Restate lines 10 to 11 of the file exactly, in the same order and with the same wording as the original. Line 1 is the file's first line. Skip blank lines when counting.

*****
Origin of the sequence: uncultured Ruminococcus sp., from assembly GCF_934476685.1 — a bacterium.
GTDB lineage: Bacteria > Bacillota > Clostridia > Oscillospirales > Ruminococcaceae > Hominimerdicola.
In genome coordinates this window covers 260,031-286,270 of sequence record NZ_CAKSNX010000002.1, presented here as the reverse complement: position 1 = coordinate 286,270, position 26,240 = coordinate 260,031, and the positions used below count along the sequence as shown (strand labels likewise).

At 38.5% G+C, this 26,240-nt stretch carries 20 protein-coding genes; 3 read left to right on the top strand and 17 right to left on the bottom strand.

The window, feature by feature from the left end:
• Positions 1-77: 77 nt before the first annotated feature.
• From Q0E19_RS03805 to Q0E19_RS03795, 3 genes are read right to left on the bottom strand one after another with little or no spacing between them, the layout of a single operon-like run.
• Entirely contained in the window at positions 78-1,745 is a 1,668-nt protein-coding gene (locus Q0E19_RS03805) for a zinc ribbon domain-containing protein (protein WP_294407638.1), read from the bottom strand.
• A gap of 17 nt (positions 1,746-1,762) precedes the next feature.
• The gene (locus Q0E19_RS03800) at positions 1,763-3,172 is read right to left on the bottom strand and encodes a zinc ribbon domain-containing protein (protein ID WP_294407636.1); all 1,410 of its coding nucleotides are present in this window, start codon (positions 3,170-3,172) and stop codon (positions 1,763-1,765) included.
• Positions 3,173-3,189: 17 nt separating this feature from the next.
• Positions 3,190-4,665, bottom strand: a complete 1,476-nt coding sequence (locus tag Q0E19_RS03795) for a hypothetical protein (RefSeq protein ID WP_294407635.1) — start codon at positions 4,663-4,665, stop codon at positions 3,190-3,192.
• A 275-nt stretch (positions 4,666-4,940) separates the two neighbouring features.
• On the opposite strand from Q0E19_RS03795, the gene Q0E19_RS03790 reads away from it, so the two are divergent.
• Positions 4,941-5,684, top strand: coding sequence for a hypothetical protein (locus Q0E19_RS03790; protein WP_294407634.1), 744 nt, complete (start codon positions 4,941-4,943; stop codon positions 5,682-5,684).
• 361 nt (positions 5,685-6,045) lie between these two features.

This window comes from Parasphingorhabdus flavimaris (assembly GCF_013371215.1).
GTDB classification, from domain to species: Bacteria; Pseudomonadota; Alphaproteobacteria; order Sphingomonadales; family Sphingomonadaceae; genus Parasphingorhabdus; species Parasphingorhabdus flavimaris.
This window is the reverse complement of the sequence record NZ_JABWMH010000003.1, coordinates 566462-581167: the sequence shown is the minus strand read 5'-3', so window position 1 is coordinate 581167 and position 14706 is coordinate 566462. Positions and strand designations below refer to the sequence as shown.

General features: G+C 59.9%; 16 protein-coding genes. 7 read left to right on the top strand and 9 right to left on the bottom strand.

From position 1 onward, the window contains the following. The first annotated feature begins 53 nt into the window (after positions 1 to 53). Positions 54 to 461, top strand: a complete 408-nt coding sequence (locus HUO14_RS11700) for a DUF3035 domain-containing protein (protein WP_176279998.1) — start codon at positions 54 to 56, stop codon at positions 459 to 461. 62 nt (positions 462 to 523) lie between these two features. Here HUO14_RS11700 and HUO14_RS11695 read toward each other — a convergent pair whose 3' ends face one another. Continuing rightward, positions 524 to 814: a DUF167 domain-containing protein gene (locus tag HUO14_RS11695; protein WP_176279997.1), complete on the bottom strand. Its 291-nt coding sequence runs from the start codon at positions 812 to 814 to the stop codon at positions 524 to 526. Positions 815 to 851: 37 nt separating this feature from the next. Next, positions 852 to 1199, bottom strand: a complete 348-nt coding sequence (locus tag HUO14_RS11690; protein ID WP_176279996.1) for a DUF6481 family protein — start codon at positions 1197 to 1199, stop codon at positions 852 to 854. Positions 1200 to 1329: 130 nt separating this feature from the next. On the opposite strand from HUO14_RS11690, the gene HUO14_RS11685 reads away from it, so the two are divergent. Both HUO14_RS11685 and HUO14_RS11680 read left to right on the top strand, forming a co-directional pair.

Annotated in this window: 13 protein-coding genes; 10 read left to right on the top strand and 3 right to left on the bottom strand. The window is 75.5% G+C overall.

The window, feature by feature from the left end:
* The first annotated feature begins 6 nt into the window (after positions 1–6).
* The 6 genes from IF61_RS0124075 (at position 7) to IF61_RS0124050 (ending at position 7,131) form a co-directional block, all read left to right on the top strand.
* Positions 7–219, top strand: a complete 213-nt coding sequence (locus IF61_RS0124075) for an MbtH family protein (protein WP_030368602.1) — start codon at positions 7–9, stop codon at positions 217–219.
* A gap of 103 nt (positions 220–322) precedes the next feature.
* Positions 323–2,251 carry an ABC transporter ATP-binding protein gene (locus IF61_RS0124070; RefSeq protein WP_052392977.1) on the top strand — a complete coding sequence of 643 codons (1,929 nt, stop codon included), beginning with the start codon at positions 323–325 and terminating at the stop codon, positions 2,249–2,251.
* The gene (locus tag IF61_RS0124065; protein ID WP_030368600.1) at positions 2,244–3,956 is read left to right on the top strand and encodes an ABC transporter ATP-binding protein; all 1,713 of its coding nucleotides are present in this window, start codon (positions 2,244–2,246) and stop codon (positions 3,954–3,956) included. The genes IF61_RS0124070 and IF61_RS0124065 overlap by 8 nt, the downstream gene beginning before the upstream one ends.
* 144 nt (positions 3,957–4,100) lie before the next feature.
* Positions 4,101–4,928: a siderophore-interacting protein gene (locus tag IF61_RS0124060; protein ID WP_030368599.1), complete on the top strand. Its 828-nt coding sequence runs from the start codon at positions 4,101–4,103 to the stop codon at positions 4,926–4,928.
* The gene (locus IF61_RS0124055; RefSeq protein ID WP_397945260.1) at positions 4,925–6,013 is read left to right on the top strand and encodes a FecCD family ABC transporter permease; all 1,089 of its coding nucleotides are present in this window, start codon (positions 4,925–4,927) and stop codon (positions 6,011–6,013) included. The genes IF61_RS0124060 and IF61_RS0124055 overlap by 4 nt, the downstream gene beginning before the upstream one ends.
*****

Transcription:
• The gene (locus Q0E19_RS03800) at positions 1,763-3,172 is read right to left on the bottom strand and encodes a zinc ribbon domain-containing protein (protein ID WP_294407636.1); all 1,410 of its coding nucleotides are present in this window, start codon (positions 3,170-3,172) and stop codon (positions 1,763-1,765) included.
• Positions 3,173-3,189: 17 nt separating this feature from the next.